Surgical team vs foreman metaphors
Uncle Bob posted yet another thought-provoking article titled Where is the Foreman? It swam around in my head at the weekend and I thought is was worth thinking about the differences between the Foreman Metaphor and the Surgical Team metaphor.
The Surgical Team
The Surgical Team was described in some detail in Fred Brooks’ classic book The Mythical Man Month.- although Brooks credits the idea to Harlan Mills. Starting on page 27, the description of the surgical team describes a team centred on a surgeon. The surgeon (AKA the chief programmer) makes all of the decisions and all of the cuts. He is assisted by a team that includes a co-pilot who is an aspiring surgeon (and replacement in the event of an incident involving a bus) and various helpers who deal with things for the surgeon to allow him to spend more time cutting things. This is shown in the organisation chart above.
The Foreman seems subtly different to this model. The foreman is still the chief programmer, but instead of performing all of the tasks with support from a team of helpers the foreman performs a checking role enabling many other people to do the work and ensuring that it is done correctly. This is illustrated in the diagram above. In Uncle Bob’s words:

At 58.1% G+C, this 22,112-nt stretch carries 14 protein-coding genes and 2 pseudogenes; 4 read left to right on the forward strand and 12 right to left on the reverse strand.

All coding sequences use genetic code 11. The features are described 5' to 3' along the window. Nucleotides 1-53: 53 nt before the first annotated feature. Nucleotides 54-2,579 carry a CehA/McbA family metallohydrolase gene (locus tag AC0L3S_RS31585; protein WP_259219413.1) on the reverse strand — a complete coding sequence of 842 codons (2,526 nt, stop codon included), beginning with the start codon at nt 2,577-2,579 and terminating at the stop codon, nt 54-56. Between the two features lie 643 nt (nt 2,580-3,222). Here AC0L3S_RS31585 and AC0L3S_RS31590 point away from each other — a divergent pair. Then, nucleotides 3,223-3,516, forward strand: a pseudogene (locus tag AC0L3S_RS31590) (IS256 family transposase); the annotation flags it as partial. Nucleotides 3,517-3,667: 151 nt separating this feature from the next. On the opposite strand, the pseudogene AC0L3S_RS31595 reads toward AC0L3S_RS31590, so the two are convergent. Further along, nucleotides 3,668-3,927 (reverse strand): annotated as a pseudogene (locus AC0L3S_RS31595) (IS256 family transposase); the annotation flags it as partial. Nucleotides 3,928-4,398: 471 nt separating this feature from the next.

What would the foreman do on software project? He’d do the same thing he does on a construction project. He’d make sure everything was done, done right, and done on time. He’d be the only one with commit rights. Everybody else would send him pull requests. He’d review each request in turn and reject those that didn’t have sufficient test coverage, or that had dirty code, or bad variable names, or functions that were too long. He’d reject those that, in his opinion, did not meet the level of quality he demands for the project.
The Foreman ensures that a consistent quality threshold is met, which means the team can maintain their pace, because they are not being mired in a tar pit of legacy code.
Perhaps the difference between The Surgical Team and The Foreman are not as subtle as they initially seemed.